In a cyber universe where mobile phones have taken on the role of personal correspondent, life without serial texting is unimaginable. And rather scary. As would be the inability to punctuate our texts with emojis. Always there when you need them, each with a specific attitude or job, they exist on a perpetual menu just waiting to be popped into action. Or so we thought. Until Emojiland the Musical proved otherwise.
You’ll ♥ Josh Lamon and Lesli Margherita in Emojiland at The Duke on 42nd Street. Photo by Jeremy Daniel.
Keith Harrison and Laura Schein, the masterminds behind the book, music, and lyrics, have set their show inside a smartphone, “in a digital world called Emojiland,” populated by a collection of familiar characters like Smize (Smiling Face with Smiling Eyes), Sunny (Smiling Face with Sunglasses), Nerd Face, and Construction Worker.
These iconic emojis are embodied by an outstanding cast that includes Tony nominee Lesli Margherita (Matilda) as the Princess, Josh Limon (Groundhog Day; Inside Amy Schumer) as the Prince, Tony nominee Lucas Steele (Natasha, Pierre & the Great Comet of 1812) as Skull, Ann Harada (Avenue Q; Cinderella) as Pile of Poo, Emmy winner Felicia Boswell (Jesus Christ Superstar LIVE) as Police Officer, and George Abud (The Band’s Visit) as Nerd Face.
Basically, the creators’ jumping off point was the question, “If emojis were people, what would they be like?”
Emojiland the Musical's full cast, photo by Jeremy Daniel.
Helming the ensemble company is prolific New York director Tom Caruso, whose Broadway credits include Matilda, Ghost, and Master Class. As for Emojiland, his involvement with the show began in early 2018 with rehearsals for that year’s New York Musical Festival. During that time he collaborated with Harrison and Schein on changes to a show that had already been in the works for several years. “We probably adapted 50%... cutting songs, adding songs, trimming the script, moving scenes—and after that run of only five performances [the show was a Grand Jury Selection at the Festival], we sat down to make the story even stronger,” he says.
For its current Off-Broadway run, new songs were added along with two new characters: Man Dancing and Woman Dancing—elements that Caruso says help make the story and characters richer.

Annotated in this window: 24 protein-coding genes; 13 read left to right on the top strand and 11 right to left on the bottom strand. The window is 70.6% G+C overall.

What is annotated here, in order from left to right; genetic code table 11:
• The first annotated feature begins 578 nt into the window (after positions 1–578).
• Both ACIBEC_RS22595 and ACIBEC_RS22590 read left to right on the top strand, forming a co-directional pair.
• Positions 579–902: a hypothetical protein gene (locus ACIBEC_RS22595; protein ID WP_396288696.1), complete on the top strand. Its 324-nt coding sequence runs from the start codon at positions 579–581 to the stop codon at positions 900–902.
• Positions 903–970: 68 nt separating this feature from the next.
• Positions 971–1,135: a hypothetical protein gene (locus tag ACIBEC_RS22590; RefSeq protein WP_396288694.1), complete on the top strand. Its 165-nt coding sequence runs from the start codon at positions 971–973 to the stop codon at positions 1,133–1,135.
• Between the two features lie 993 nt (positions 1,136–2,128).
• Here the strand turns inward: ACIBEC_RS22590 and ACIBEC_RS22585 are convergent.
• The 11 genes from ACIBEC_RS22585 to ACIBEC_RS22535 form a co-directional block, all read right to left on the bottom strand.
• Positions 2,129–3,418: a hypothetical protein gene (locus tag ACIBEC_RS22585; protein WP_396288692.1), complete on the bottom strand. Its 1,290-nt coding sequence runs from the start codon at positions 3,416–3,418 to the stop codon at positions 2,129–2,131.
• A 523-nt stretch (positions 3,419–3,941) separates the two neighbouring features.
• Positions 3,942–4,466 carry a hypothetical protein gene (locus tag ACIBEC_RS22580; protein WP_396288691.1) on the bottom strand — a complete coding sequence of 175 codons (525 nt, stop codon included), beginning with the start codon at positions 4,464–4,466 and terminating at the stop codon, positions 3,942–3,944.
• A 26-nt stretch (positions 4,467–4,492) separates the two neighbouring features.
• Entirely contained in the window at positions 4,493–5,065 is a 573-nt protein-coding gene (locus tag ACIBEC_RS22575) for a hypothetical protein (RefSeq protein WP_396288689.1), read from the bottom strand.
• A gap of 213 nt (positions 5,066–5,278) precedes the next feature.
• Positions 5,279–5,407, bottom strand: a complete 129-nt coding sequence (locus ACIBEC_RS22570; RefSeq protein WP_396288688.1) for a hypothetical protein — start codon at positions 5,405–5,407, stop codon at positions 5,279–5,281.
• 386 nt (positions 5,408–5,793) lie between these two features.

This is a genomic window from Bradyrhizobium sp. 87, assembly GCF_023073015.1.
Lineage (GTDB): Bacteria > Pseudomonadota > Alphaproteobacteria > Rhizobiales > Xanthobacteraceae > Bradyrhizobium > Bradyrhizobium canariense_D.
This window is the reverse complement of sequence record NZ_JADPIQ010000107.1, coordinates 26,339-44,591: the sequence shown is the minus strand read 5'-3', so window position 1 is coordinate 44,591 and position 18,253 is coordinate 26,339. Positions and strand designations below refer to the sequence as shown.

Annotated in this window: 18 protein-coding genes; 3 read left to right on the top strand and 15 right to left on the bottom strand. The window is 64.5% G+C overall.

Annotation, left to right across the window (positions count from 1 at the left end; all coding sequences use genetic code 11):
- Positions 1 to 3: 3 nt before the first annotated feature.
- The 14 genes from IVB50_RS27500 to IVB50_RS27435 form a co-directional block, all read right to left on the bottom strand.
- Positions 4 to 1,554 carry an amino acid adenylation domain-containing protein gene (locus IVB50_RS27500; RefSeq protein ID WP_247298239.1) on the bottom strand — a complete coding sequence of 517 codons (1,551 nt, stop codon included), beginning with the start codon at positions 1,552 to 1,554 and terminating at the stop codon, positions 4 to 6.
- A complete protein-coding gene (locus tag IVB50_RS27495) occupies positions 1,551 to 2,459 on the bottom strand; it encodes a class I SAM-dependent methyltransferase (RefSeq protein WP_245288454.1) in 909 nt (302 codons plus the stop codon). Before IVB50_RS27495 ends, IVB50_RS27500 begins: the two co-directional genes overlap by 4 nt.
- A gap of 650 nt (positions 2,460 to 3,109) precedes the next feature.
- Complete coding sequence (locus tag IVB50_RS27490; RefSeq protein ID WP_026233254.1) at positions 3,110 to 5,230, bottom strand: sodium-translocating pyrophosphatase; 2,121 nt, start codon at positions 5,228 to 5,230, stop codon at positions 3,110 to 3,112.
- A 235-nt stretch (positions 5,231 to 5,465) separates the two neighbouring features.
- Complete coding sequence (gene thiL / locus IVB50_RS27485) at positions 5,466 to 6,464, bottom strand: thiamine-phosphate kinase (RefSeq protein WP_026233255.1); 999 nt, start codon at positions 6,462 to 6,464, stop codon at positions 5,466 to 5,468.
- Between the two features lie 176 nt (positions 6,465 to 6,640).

In describing the show, one of the most innovative in the current sphere of New York theatre, Caruso says, “It’s a heightened reality, written in one narrative arc, tracking a group of emojis that exist within their own community. And it’s a traditional musical insofar as the songs forward the action,” he says, adding, “It’s an incredible pop-rock score with music that’s both fun and energetic.”
And then there’s Kenny Ingram’s (The Lion King) choreography that runs the dance gamut by reinventing everything from old school to rock videos.
Such glee-infused innovations are key to the show’s universal appeal. “Because emojis are a kind of shorthand that defy language barriers, they make it possible to communicate without actual written language. Also, they’re recognizable,” says Caruso, going on to note that the show’s emojis aren’t literal interpretations of the tiny mug shots that pepper our texts—don’t expect a big yellow smiley face to bounce across the stage. “They’re not cartoons so they don’t lose humanity. They’re more of an extraction,” he explains.
Dealing with each other, emotions, and the crisis “of what may be a major software update,” the residents of Emojiland are called upon to rally, one example being when Nerd Face, channeling his full problem-solving mojo, sings: “I cannot stop the virus/I cannot change the channel/But I can slip in through the backdoor/of the system settings panel.”
Adding to fun of the clever lyrics and spot-on characterizations are video and projections, elements Caruso feels add greatly to the show’s resourceful millennial gestalt. Still, what triggers audience reaction the most seems to be how wonderfully moving the show is. “During the festival run, theatergoers would walk away saying, 'I can’t believe I was so touched and entertained by a story about emojis,' ” recalls Caruso. “The weight and emotion the show holds—despite how funny it is—comes as a surprise. But it is a story that’s absolutely relatable based on the times we’re living in now. It offers up the question, what happens if you choose fear over love?”
Female members of the Emojiland cast.
Margherita expresses the sentiment from a performers perspective: “It’s so rare to get to do a show that is so hysterically funny one minute and then completely thought provoking the next.”
Emojiland the Musical is playing at Off-Broadway’s The Duke on 42nd Street, 229 W. 42nd St. Now extended through March 19, 2020! For reservations call 646-223-3010 or visit DukeOn42.org.